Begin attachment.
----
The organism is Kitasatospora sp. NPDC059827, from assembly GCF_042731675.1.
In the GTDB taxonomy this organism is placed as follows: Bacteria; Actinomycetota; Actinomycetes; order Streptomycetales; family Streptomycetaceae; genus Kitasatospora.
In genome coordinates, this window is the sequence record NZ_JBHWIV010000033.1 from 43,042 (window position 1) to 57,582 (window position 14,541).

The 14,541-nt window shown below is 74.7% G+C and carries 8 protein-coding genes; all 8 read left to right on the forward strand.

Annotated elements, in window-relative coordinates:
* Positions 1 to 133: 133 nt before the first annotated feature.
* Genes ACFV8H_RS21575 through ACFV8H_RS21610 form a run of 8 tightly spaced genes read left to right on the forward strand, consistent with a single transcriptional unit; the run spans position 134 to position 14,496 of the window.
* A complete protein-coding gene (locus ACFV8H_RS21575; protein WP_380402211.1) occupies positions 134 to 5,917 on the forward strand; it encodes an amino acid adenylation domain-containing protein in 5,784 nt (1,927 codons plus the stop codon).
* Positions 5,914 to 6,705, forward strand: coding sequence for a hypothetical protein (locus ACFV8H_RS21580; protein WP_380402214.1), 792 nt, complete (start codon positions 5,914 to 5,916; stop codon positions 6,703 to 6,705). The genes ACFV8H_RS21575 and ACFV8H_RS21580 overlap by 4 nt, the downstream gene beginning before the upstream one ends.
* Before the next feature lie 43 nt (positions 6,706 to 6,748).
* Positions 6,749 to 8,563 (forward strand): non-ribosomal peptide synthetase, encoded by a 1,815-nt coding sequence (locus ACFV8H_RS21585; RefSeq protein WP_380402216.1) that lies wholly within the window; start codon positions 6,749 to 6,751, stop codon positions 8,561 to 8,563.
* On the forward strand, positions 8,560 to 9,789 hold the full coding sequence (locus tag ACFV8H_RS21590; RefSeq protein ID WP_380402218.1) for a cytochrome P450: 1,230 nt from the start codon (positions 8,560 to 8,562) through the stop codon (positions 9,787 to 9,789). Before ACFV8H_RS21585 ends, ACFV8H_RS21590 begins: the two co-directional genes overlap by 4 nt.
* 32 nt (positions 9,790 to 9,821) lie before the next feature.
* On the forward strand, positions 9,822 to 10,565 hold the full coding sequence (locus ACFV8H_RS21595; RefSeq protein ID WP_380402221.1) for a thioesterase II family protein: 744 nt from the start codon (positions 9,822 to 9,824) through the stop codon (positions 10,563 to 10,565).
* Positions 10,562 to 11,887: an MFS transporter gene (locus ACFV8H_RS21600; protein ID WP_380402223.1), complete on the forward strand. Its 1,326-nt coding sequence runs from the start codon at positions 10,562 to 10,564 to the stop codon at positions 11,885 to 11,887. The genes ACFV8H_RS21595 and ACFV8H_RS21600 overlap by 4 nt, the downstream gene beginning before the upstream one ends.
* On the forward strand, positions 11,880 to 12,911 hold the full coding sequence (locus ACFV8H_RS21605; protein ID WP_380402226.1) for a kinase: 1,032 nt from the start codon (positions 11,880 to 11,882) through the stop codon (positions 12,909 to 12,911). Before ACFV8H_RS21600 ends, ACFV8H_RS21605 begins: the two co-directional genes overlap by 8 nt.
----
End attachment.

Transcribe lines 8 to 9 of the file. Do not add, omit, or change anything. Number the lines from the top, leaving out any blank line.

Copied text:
* A complete protein-coding gene (locus ACFV8H_RS21575; protein WP_380402211.1) occupies positions 134 to 5,917 on the forward strand; it encodes an amino acid adenylation domain-containing protein in 5,784 nt (1,927 codons plus the stop codon).
* Positions 5,914 to 6,705, forward strand: coding sequence for a hypothetical protein (locus ACFV8H_RS21580; protein WP_380402214.1), 792 nt, complete (start codon positions 5,914 to 5,916; stop codon positions 6,703 to 6,705). The genes ACFV8H_RS21575 and ACFV8H_RS21580 overlap by 4 nt, the downstream gene beginning before the upstream one ends.